Such builds will use the defaults for buildPlugin(), which (at the time of this writing) are Java 8 on Linux and Windows. Since plugin parent POM 4.52 and newer require Java 11, such a configuration is incompatible, and it should be changed to an explicit configuration that includes Java 11 and 17 as shown above.

At some point in the future, the default may change from Java 8 to Java 11; however, such a change was considered premature at the time of this writing.

Note that changes to a plugin’s Jenkinsfile require write access to take effect in pull request builds. If you submit a pull request to a repository to which you do not have write access, any Jenkinsfile changes will be ignored with this message:

Jenkinsfile has been modified in an untrusted revision

Pending JENKINS-46795, the pull request will need to be refiled by someone with write access to ensure the Jenkinsfile changes take effect.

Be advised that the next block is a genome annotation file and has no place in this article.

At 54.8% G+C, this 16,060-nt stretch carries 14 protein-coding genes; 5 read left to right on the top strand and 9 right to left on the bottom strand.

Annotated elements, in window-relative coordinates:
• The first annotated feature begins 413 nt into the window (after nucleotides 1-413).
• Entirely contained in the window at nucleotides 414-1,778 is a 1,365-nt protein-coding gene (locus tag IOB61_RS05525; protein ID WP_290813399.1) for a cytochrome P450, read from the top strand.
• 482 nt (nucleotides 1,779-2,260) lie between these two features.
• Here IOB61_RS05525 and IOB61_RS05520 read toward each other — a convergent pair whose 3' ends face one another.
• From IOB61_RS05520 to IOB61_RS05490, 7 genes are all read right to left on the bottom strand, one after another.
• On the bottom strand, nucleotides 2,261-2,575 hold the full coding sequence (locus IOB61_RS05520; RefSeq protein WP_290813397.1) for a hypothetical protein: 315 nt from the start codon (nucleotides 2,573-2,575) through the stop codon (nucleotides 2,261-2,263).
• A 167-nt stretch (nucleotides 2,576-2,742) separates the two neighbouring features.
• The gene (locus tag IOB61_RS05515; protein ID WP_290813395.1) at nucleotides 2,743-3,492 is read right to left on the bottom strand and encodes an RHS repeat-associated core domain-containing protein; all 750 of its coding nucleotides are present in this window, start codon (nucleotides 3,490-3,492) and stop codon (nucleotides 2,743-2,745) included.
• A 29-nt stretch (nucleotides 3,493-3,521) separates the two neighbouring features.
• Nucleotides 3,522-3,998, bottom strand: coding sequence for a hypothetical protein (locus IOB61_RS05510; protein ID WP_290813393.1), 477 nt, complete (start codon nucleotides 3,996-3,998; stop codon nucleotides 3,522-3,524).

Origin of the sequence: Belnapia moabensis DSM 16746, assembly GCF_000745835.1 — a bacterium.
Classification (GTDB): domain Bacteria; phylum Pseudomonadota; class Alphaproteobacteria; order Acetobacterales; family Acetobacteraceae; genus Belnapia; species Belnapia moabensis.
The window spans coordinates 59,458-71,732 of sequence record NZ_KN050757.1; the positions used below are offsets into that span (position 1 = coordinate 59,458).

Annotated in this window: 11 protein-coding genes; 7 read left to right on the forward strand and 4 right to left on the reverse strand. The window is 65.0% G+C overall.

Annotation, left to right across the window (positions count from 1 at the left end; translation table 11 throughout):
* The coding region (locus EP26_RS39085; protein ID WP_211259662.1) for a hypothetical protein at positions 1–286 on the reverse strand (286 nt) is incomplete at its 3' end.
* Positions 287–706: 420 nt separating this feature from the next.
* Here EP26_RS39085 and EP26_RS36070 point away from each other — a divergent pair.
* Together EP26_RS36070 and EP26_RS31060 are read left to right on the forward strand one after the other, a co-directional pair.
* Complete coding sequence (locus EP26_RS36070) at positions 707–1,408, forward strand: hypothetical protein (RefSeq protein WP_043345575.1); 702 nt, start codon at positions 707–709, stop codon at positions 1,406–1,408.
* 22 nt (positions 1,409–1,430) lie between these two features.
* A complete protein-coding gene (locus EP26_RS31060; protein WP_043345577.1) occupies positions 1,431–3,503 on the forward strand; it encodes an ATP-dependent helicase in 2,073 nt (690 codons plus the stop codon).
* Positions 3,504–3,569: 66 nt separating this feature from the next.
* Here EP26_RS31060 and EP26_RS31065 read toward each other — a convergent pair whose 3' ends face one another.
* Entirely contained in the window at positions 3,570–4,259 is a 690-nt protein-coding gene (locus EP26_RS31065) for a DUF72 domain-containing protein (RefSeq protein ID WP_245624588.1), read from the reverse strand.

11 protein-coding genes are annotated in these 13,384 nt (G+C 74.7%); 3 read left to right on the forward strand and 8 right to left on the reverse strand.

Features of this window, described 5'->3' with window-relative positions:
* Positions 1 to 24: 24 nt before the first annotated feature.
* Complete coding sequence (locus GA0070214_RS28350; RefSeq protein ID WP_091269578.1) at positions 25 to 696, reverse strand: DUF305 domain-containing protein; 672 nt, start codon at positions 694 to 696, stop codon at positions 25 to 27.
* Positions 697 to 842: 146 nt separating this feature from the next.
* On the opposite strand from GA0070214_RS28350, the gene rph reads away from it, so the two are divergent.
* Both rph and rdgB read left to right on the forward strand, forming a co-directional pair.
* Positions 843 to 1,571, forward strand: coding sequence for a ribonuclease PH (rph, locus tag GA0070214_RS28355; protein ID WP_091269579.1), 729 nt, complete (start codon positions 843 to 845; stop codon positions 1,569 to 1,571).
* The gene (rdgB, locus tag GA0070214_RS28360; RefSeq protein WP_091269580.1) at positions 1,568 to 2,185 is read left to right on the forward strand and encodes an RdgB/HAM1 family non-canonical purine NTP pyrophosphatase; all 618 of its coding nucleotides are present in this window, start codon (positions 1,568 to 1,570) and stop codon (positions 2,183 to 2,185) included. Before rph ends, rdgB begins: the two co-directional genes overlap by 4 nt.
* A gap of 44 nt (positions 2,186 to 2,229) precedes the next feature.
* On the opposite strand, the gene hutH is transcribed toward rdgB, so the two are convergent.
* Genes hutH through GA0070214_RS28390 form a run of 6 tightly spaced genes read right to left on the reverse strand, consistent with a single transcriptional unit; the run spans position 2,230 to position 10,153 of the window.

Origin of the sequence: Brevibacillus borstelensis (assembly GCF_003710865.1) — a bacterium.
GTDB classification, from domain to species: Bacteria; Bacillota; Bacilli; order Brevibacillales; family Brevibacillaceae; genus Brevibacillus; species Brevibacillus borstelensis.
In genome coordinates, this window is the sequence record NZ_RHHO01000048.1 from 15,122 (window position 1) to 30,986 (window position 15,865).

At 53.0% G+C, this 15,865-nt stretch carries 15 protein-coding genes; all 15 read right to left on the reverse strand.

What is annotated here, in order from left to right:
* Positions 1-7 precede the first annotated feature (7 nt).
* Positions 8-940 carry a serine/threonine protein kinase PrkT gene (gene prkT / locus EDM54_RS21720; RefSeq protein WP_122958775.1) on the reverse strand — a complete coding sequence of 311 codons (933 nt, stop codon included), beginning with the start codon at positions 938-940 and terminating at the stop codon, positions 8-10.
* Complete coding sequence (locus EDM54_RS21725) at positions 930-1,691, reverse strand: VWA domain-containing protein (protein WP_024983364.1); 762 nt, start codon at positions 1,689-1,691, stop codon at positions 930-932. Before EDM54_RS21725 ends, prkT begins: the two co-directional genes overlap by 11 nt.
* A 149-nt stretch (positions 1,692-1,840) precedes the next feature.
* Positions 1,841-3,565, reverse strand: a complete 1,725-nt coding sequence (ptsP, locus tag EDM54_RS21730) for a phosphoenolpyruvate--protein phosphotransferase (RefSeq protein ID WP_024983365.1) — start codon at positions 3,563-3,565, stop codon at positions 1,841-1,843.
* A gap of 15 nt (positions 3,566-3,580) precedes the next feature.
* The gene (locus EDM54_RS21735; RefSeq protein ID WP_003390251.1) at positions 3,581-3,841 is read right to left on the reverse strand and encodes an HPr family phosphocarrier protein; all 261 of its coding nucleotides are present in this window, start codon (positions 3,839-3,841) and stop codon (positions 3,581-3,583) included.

Update the baseline to 2.361 or newer

The process for updating the baseline is described in the developer documentation. To summarize, set the jenkins.version property in pom.xml to 2.361 or newer:


The baseline is often encoded in one other place in pom.xml: the version of the plugin BOM. Check the <dependencyManagement> section for an entry with the group ID and an artifact ID that starts with bom-. If there is such an entry, and if it is using a line older than the baseline, then update it to match the baseline. For the latest version, see the list of BOM releases. At the time of this writing, the latest version is 1750.v0071fa_4c4a_e3:


For more information about the plugin BOM, see its README.

Update the plugin parent POM to 4.52 or newer